Strong Economy Leads to Increased Union Strength in the Healthcare Industry


The healthcare industry continues to have greater union representation than the private-sector as a whole. And unions have taken advantage of their stronger position in the healthcare sector to push for increased wages and benefits, as well as less subcontracting of work in recent months.

Although perhaps counter-intuitive, the strong economy and low unemployment rate have worked to strengthen Labor’s hand because healthcare providers are already struggling to find qualified applicants to fill all open positions. As a result, when faced with a potential labor shortage, healthcare providers have few options for temporary assistance to keep operations going during a strike. This reality has allowed unions to aggressively push for their demands in 2019.

According to the U.S. Bureau of Labor Statistics, one in every seven jobs created in the U.S. in 2018 came in the healthcare sector. The growth in healthcare demand and jobs is due to coalescing of factors, including an aging healthcare workforce, retirement of the Baby Boomer generation, and a slowing nationwide population growth.

The growing need for healthcare services has coupled with a historically low employment rate to put increased pressure on healthcare providers to raise the wages and benefits of their workforce. For example, in September 2019, the national unemployment rate declined to 3.5%. Moreover, the unemployment rate in the healthcare sector remains substantially lower than the national average, at 2.2%.

And healthcare providers have been unable to fill all open positions. According to the Bureau of Labor Statistics, in July 2019 (the latest month for which numbers are available), healthcare providers filled only about half of reported job openings. Furthermore, workers in the health care sector are more likely to be members of a union than workers in the overall private sector—7.7% compared to 6.4% in 2018.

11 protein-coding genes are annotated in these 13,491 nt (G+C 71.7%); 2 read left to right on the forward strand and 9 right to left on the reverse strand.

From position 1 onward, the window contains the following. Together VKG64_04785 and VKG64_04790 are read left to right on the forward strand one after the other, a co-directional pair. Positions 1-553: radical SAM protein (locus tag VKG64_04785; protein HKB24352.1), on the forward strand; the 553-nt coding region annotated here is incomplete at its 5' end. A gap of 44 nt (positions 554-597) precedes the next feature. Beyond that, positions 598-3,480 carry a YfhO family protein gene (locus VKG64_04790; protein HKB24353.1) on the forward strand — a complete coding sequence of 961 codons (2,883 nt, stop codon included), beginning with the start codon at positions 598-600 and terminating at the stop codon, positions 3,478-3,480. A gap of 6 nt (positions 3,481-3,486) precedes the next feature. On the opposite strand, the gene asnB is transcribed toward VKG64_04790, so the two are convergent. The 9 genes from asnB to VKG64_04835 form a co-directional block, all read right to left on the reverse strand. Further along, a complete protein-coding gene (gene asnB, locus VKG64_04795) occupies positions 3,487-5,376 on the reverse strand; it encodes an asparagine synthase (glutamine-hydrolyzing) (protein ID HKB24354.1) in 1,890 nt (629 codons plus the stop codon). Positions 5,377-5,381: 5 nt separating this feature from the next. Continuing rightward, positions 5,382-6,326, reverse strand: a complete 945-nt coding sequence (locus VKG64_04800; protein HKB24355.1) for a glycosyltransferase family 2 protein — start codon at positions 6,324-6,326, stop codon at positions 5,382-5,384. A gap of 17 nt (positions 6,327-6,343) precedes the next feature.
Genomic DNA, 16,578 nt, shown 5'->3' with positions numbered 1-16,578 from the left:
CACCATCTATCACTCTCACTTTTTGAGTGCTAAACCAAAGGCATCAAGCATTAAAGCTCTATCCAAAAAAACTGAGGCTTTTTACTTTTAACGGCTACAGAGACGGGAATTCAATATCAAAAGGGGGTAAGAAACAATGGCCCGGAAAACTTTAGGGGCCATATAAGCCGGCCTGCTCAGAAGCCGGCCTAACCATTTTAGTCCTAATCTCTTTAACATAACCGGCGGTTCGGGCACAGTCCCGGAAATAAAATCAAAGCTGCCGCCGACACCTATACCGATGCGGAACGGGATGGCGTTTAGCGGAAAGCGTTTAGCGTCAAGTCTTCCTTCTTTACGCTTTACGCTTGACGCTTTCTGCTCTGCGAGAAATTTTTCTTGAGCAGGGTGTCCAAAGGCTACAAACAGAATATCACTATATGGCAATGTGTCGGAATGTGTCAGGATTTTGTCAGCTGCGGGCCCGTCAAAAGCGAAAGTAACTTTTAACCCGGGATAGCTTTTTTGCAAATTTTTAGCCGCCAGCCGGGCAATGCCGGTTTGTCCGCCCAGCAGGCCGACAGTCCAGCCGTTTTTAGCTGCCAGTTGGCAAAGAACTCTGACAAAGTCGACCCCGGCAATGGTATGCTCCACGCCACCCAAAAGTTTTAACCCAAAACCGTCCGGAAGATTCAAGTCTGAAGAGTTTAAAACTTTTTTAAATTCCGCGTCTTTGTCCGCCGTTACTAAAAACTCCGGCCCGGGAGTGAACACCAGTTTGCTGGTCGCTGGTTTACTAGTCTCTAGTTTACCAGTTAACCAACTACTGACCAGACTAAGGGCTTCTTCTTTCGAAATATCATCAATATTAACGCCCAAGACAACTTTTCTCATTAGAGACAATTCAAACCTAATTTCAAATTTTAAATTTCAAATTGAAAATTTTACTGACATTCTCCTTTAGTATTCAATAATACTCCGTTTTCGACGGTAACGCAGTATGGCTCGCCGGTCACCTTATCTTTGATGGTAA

Unions have taken advance of their stronger position in the healthcare sector and the economics of a stronger economy to push for increased pay and benefits. Indeed, healthcare sector unions flexed their muscles in 2019 on a larger (and more aggressive) scale than recent years, demanding greater pay and benefits, that fewer jobs be outsourced during the life of a contract, and that healthcare providers use fewer contract and temporary workers.

For example, in September more than 80,000 technicians, nurses, and other medical personnel at a national healthcare provider voted to authorize a strike. Similarly, about 2,200 nurses at a Chicago-area hospital] went on strike at the end of September.

Nor have unions limited their campaigns to traditional economic pressure. Unions have also brought political pressure to bear, including endorsements from Presidential candidates and other political allies.

Faced with such challenges, healthcare providers are under significant pressure to meet the workers’ demands. For example, it can be very difficult in such a tight job market to find temporary workers who can fill-in while a strike takes place. For its part, the national healthcare provider and the union recently reached a deal that included increased wages and benefits for its workers, and that staved off the proposed strike.

In short, companies in the healthcare sector should anticipate increased pressure from unions as long as the economy remains strong and politics continue to focus on healthcare. This means taking a hard look at Labor’s demands and analyzing the effect that a restrictive labor contract might place on a company’s ability to adapt to a quickly-changing healthcare industry.

Sam Mason